Intelligence; Whenever I would answer a question correctly, I would hear “Teacher’s Pet!” “Teacher’s Pet!”  To some this may not feel like a bad named to be called.  However, when you hear it over and over again on a daily basis it can be seen as a negative word.

To my classmates:  Thank you for constantly calling me teacher’s pet because of this I learned to ignore the name that I am being called and instead focus on who I know I am.

I did not write this letter for anyone else except myself.  No copies were sent off by snail mail, email, text, or any other form of communication.  Writing this letter helped me to finally discover that who I am is fine and the only person that I can be is me.

~Rachel S.

Bullying and Learning Differences

I’ve been introduced to a new term by the “Friends of Quinn” organization. The term is “Learning Differences” instead of learning disabilities. We all know that people with learning differences are targeted by bullies often. This group has taken the cause of those with learning differences to try to make a difference themselves, particularly in the area of bullying.

You can learn more about this organization and their cause at Their organization offers help and tips for people dealing with these learning differences and also in the area of handling bullying.

Anyplace Other Than Here (A Personal Story)

I remember well begging my parents to move when the bullying was so bad for me. I would say I could go anywhere but here, anywhere where people wouldn’t know me and know what happened to me. I remember the feeling of real pain as someone physically attacked me. As I read Stacy’s story below, all of this came flooding back as she tells her own painful tale of bullying that happened to her. ~Alan Eisenberg

Hi my name is Stacy I’m now 25 years old. My bullying started when I was very young. I was in first grade and had switched schools. I went from a teacher who adored me (actually asked my grandparents who had custody of me if she could adopt me) to a teacher who didn’t like me simply because she didn’t like the idea of grandparents raising children. Mrs. C as we’ll call her was horrible to me. She encouraged my classmates to bully me. She herself bullied me. She told me that I smelled bad and made fun of my hair and clothes. She would take me in front of the class and publicly humiliate me. She pinched me and pulled my hair. I was left-handed and anytime she caught me writing with my left hand she’d rip the pencil out of my hand smack my hand call me “Satan’s Child” and put the pencil in my right hand and squeeze it and force me to write with it. The other children participated in her cruelty. They would repeat things she said. When it came time to play games as a team or at recess nobody wanted me to play with them (or near them). During games where we were to hold hands nobody would hold my hand. It was horrible. I had no friends nobody to talk to and I didn’t think my parent’s would believe me so I retreated into myself. I didn’t talk to anyone and when free time came I’d sit alone at my desk and draw pictures of my own made up super heroes that I wished would come and take me away from it.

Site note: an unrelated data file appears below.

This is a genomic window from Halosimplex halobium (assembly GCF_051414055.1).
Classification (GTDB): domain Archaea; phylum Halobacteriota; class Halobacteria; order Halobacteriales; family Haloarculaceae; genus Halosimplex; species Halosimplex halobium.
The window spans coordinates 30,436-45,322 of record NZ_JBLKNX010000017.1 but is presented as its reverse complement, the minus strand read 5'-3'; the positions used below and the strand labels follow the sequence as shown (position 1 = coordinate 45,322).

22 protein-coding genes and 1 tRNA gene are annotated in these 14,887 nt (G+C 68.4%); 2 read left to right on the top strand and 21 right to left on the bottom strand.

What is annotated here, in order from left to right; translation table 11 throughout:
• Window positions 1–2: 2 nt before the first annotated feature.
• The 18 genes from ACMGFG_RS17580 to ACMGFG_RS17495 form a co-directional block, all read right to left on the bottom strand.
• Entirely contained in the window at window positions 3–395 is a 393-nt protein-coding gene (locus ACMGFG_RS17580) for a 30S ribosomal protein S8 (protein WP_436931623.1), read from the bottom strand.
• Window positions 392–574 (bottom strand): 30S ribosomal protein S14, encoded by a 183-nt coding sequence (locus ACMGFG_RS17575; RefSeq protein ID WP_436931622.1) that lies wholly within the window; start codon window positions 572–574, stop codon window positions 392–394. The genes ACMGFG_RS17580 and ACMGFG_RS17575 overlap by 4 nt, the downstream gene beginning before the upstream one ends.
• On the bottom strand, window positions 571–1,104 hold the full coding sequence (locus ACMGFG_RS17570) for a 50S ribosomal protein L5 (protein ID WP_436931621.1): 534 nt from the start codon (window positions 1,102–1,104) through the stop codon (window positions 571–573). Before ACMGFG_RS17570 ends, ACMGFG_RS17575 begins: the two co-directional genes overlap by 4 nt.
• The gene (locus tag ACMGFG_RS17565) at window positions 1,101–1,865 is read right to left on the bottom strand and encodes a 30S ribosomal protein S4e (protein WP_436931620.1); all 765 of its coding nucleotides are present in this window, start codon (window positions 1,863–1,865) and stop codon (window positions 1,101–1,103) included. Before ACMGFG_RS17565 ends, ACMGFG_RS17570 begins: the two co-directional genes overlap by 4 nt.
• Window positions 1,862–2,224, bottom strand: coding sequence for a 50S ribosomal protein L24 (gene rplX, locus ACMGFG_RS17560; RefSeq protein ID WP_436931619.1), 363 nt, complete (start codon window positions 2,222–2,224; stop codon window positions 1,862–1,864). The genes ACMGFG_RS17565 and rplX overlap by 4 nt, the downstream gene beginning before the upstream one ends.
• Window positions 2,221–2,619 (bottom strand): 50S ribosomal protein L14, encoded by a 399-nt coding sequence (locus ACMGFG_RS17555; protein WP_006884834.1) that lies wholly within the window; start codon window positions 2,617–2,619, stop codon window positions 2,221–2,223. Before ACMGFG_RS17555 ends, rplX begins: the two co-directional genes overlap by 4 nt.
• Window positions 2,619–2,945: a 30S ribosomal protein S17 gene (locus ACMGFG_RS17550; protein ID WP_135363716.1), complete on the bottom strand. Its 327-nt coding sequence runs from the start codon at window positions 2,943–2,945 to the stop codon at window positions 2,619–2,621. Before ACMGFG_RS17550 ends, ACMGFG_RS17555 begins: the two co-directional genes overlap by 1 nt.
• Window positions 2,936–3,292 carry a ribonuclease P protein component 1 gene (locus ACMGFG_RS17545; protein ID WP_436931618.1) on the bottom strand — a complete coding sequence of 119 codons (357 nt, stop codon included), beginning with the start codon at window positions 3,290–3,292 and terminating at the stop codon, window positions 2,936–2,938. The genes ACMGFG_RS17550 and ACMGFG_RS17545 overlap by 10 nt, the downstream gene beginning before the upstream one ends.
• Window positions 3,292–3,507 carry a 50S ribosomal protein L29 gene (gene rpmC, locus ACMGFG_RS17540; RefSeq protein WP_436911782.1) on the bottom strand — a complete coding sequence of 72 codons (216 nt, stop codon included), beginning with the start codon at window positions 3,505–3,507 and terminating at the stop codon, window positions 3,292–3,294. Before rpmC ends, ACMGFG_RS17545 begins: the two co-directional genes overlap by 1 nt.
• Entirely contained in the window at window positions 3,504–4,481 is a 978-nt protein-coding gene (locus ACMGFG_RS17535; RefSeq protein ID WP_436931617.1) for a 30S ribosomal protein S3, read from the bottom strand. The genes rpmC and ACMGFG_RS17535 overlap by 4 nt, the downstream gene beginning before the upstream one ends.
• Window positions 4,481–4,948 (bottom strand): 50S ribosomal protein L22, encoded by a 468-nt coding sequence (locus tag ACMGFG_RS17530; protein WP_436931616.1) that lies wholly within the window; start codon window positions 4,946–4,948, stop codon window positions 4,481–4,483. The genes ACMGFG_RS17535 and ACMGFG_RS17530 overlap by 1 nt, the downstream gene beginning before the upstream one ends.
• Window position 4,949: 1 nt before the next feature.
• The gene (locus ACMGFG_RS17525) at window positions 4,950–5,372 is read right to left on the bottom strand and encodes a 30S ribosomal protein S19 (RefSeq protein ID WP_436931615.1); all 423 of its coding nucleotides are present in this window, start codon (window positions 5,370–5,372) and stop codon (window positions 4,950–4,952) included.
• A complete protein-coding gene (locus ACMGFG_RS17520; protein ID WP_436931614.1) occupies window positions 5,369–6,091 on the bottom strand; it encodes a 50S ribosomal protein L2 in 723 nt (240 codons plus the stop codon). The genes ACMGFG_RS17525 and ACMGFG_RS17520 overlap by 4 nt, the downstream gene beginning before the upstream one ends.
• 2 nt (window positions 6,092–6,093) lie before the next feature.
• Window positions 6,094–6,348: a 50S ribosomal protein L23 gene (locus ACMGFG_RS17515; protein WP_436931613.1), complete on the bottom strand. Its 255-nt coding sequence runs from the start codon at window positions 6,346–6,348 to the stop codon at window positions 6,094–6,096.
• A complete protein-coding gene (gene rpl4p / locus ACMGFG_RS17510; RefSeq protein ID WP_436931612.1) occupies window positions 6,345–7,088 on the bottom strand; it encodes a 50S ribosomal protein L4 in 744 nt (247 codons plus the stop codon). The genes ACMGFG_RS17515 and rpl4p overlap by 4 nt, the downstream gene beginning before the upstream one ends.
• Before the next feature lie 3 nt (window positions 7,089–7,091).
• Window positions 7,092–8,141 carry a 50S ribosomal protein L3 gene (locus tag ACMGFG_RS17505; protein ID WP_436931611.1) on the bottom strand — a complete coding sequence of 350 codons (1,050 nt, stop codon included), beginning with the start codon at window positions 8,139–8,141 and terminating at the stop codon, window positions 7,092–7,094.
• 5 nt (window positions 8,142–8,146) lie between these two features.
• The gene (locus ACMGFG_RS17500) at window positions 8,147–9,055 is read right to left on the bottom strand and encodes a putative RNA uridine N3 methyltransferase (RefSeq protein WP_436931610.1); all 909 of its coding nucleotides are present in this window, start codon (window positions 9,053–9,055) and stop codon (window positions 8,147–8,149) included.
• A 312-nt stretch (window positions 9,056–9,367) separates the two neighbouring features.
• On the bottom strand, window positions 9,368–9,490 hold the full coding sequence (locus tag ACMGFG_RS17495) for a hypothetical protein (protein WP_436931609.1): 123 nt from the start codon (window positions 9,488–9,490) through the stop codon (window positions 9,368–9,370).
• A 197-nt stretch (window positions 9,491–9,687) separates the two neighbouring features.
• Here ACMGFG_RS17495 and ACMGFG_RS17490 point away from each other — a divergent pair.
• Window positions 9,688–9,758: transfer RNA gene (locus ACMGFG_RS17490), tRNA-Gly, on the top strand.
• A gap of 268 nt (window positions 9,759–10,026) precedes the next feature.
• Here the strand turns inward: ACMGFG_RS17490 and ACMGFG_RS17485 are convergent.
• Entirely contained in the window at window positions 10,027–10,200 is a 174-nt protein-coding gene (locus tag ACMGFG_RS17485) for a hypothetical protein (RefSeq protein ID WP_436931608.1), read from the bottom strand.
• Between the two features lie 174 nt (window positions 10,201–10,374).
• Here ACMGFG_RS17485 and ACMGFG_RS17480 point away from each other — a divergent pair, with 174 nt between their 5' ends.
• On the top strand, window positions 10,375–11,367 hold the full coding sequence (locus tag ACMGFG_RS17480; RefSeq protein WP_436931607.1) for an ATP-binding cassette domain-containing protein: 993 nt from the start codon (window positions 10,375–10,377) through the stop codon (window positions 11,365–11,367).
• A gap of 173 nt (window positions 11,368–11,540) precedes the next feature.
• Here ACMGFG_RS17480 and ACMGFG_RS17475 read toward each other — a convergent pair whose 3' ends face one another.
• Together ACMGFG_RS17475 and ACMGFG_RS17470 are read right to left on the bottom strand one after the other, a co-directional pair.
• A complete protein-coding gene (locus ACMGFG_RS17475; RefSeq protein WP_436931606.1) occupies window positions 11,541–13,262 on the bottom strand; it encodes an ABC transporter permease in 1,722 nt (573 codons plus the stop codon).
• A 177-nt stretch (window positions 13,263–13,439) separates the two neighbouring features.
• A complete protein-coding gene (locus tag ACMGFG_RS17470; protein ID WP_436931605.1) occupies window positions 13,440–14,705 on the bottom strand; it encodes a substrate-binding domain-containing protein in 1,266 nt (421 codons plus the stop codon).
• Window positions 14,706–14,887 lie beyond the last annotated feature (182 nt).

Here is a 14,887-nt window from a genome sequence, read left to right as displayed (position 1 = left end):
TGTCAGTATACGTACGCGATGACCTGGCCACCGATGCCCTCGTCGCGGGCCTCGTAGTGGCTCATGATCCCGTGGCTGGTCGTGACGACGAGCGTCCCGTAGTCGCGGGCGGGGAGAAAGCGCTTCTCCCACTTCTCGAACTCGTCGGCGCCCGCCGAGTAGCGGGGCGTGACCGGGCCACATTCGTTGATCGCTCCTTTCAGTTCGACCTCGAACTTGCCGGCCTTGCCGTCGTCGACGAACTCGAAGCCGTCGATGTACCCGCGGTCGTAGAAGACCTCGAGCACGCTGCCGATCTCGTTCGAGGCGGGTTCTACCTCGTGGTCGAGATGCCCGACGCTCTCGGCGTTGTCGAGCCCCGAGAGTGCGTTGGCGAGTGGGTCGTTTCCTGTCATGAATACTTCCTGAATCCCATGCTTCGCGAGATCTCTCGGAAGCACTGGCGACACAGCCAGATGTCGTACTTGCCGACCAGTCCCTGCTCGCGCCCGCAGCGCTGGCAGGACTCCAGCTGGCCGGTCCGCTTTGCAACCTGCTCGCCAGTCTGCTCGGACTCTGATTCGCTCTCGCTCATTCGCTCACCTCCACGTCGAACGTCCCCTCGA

As I got older school didn’t get any easier. Even though I begged and pleaded with my parents to allow me to go to a different school I was stuck with these same kids year after year until 5th grade that tortured me. In second grade a boy pushed me off of the jungle gym which knocked out two of my teeth. In third grade these group of girls harassed me to the point that I broke down crying and was carried into the counselor’s office (later me and one of the girls became good friends). Also in third grade I was physically assaulted by Mrs. L. A friend of mine had gotten a pink slip and i was going to go with her to the office. Casey told on me to Mrs. L. Mrs.L came out grabbed me by my bad wrist squeezed and twisted it and slammed me against the brick wall. By lunch time I had a hand print bruise around my wrist and a bruise across my shoulders all because I was going to go to the office. In fourth grade I was already near suicidal and looked for excuses to stay home cause I was so tired of putting up with the bullying. We stayed two weeks into the fifth grade before we relocated this time it was out-of-state.

In a way the thought of relocating was exciting and looked like a fresh new start. But in a way I was scared that it would be just like my last school. I was determined to make friends. Well we ended up moving to Arkansas from Ohio. We moved to a little town and I knew from day one that I just didn’t belong. I got a really nice teacher Mrs.S. She asked me to introduce myself in front of the class. At recess I had a few kids come up to me and introduce themselves. But the group of girls I originally met were teasing another few girls and when I refused to join in I was out cast yet again. I once again found myself in a situation where I was bullied all because I wouldn’t bully other kids. But I never knew how horrible bullying could be until I crossed paths with Kevin.